Khushwant Singh, an Indian author

Khushwant Singh, an Indian author

Khushwant Singh (2 February 1915 – 20 March 2014) was an Indian author, lawyer, diplomat, journalist and politician.

Early Life

Khushwant Singh was born on 2 February 1915, Punjab, Pakistan. In 1932, he completed his higher education from St. Stephen’s College in Delhi. In 1934, he got his B. A degree from Government College, Lahore. Later, he joined the King’s College London to study law, and received his L.L.B degree from University of London in 1938.

Career

In 1938, he started his career as a lawyer. 8 years at the Lahore Court, he worked hard and gave his best.

In 1947, he joined the Indian Foreign Service, after India became independent. As an IFS employee, he first worked in the Government of India’s Information Office in Toronto, Canada. Later, he became the Press Attache and Public Officer for the Indian High Commission in London and Ottawa.

Then in 1951, he quit the IFS and became a journalist for All India Radio. From 1954 to 1956, he worked at UNESCO’s Department of Mass Communications. He started doing editorial services in 1956.

Yojana was an Indian government journal he founded and edited in 1951-1953. On Indira Gandhi‘s personal recommendation, he also became editor of Hindustan Times.

From 1980 – 1986, he served as a member of the Rajya Sabha.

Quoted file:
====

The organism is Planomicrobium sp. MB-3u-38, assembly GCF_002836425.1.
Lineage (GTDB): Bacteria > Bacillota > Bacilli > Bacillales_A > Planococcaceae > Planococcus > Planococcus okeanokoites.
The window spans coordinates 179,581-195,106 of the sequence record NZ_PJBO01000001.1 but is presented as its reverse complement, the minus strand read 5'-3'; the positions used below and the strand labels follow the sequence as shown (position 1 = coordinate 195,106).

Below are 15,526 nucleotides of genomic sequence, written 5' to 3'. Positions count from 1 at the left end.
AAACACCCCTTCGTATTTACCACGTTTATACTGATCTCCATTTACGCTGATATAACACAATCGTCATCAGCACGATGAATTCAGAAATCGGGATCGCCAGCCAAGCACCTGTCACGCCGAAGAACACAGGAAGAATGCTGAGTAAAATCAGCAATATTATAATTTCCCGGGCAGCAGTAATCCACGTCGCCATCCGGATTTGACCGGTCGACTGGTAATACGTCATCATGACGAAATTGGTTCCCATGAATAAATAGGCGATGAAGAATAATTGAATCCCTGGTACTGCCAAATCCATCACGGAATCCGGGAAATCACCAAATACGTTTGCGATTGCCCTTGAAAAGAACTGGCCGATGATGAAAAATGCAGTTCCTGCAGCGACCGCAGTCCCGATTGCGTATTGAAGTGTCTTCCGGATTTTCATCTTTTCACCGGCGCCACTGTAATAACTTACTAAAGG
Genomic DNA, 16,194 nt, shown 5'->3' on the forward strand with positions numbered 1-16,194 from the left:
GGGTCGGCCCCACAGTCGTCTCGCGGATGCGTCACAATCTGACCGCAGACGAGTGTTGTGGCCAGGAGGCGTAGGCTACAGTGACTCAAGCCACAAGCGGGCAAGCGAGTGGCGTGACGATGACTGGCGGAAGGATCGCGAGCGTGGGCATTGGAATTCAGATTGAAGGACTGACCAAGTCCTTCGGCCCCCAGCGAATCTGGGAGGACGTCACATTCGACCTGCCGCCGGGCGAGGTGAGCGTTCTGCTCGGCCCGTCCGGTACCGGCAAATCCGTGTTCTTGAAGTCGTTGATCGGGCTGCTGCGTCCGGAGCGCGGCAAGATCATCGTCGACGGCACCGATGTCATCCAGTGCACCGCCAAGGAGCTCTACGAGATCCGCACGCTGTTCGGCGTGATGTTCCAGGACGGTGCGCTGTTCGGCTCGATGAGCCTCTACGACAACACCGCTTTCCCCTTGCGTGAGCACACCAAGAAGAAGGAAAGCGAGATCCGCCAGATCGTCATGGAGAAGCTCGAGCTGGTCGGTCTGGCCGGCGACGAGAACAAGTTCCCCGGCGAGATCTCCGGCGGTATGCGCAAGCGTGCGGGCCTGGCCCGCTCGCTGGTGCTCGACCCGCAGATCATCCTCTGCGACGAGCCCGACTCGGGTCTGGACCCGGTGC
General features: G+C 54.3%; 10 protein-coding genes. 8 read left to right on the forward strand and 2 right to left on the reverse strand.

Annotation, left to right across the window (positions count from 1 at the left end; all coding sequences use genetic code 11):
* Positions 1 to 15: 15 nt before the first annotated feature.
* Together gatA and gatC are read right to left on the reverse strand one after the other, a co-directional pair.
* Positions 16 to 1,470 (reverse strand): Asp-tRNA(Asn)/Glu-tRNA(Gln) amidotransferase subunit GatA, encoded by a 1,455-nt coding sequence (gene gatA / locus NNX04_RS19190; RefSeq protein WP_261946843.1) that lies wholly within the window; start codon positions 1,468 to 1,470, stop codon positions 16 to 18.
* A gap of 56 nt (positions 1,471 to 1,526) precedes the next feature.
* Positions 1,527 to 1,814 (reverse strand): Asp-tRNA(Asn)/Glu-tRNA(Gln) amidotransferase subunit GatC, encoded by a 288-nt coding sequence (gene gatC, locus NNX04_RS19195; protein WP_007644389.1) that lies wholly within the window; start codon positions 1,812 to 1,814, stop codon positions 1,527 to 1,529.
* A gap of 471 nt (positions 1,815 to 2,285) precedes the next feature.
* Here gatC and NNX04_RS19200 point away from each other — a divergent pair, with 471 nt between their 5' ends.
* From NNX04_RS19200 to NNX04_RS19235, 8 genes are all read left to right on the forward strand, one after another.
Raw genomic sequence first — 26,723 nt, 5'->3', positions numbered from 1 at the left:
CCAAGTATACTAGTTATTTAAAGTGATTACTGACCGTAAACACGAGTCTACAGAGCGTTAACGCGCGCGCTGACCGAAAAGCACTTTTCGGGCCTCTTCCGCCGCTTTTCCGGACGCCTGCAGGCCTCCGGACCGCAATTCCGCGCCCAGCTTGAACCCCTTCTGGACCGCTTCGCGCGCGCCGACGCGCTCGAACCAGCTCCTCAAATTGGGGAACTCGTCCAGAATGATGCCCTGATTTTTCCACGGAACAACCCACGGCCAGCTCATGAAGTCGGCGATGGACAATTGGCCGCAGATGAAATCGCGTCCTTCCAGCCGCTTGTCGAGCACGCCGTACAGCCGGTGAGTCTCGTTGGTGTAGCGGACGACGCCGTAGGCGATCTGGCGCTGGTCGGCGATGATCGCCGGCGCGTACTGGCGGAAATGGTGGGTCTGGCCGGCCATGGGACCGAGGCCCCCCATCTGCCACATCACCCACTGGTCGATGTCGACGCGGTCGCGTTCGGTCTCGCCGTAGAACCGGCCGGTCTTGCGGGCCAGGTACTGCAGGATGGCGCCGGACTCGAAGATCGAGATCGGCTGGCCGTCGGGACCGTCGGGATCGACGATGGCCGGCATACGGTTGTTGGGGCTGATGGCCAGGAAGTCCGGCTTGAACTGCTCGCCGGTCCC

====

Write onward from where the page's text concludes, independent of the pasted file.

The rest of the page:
Books

He wrote lot of important and famous books like Train to Pakistan (1956), Delhi: A Novel (1990), The Company of Women (1999), Truth, Love, and a Little Malice (2002), The Good, The Bad, and the Ridiculous (2013), etc.

His other books include Maharaja Ranjit Singh and Fall of the Sikh Kingdom.

In 1963, he wrote and published a classic two-volume book on Sikh History called A History of Sikhs.

Awards

In 1974, he received the Padma Bhushan, the third highest civilian award of India. He returned the award in protest against Operation Blue Star in 1984.

In 2007, he received the Padma Vibhushan, the second highest civilian award of India.

His other awards include the Sahitya Academy fellowship, (2010), Tata Literature Live! Award (2013), Fellowship of King’s College, London (2014).

Death

He died on 20 March 2014, New Delhi, India.

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